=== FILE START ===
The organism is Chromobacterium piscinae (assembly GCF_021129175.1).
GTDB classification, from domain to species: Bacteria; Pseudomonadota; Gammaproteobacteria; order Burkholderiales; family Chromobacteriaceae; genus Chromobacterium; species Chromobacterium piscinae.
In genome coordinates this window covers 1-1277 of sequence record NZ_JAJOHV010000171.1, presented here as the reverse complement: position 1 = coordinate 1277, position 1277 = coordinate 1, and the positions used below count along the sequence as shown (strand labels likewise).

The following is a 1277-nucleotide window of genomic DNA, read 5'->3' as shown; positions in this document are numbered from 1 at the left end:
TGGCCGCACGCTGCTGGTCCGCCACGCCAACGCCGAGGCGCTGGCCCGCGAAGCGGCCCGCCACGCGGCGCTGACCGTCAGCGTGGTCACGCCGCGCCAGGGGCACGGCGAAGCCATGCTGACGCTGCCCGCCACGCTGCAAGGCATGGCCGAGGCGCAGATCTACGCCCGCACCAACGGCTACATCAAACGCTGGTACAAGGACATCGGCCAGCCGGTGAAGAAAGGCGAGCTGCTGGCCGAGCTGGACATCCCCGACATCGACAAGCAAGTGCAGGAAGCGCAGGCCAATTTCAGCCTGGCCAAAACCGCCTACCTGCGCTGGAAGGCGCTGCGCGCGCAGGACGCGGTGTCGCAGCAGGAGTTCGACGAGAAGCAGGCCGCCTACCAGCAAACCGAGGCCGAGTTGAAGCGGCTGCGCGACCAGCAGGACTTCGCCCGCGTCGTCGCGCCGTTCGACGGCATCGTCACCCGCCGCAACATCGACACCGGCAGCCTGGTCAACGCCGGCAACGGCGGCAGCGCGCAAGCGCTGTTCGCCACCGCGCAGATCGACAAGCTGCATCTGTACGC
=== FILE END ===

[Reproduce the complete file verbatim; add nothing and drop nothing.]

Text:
The organism is Chromobacterium piscinae (assembly GCF_021129175.1).
GTDB classification, from domain to species: Bacteria; Pseudomonadota; Gammaproteobacteria; order Burkholderiales; family Chromobacteriaceae; genus Chromobacterium; species Chromobacterium piscinae.
In genome coordinates this window covers 1-1277 of sequence record NZ_JAJOHV010000171.1, presented here as the reverse complement: position 1 = coordinate 1277, position 1277 = coordinate 1, and the positions used below count along the sequence as shown (strand labels likewise).

The following is a 1277-nucleotide window of genomic DNA, read 5'->3' as shown; positions in this document are numbered from 1 at the left end:
TGGCCGCACGCTGCTGGTCCGCCACGCCAACGCCGAGGCGCTGGCCCGCGAAGCGGCCCGCCACGCGGCGCTGACCGTCAGCGTGGTCACGCCGCGCCAGGGGCACGGCGAAGCCATGCTGACGCTGCCCGCCACGCTGCAAGGCATGGCCGAGGCGCAGATCTACGCCCGCACCAACGGCTACATCAAACGCTGGTACAAGGACATCGGCCAGCCGGTGAAGAAAGGCGAGCTGCTGGCCGAGCTGGACATCCCCGACATCGACAAGCAAGTGCAGGAAGCGCAGGCCAATTTCAGCCTGGCCAAAACCGCCTACCTGCGCTGGAAGGCGCTGCGCGCGCAGGACGCGGTGTCGCAGCAGGAGTTCGACGAGAAGCAGGCCGCCTACCAGCAAACCGAGGCCGAGTTGAAGCGGCTGCGCGACCAGCAGGACTTCGCCCGCGTCGTCGCGCCGTTCGACGGCATCGTCACCCGCCGCAACATCGACACCGGCAGCCTGGTCAACGCCGGCAACGGCGGCAGCGCGCAAGCGCTGTTCGCCACCGCGCAGATCGACAAGCTGCATCTGTACGC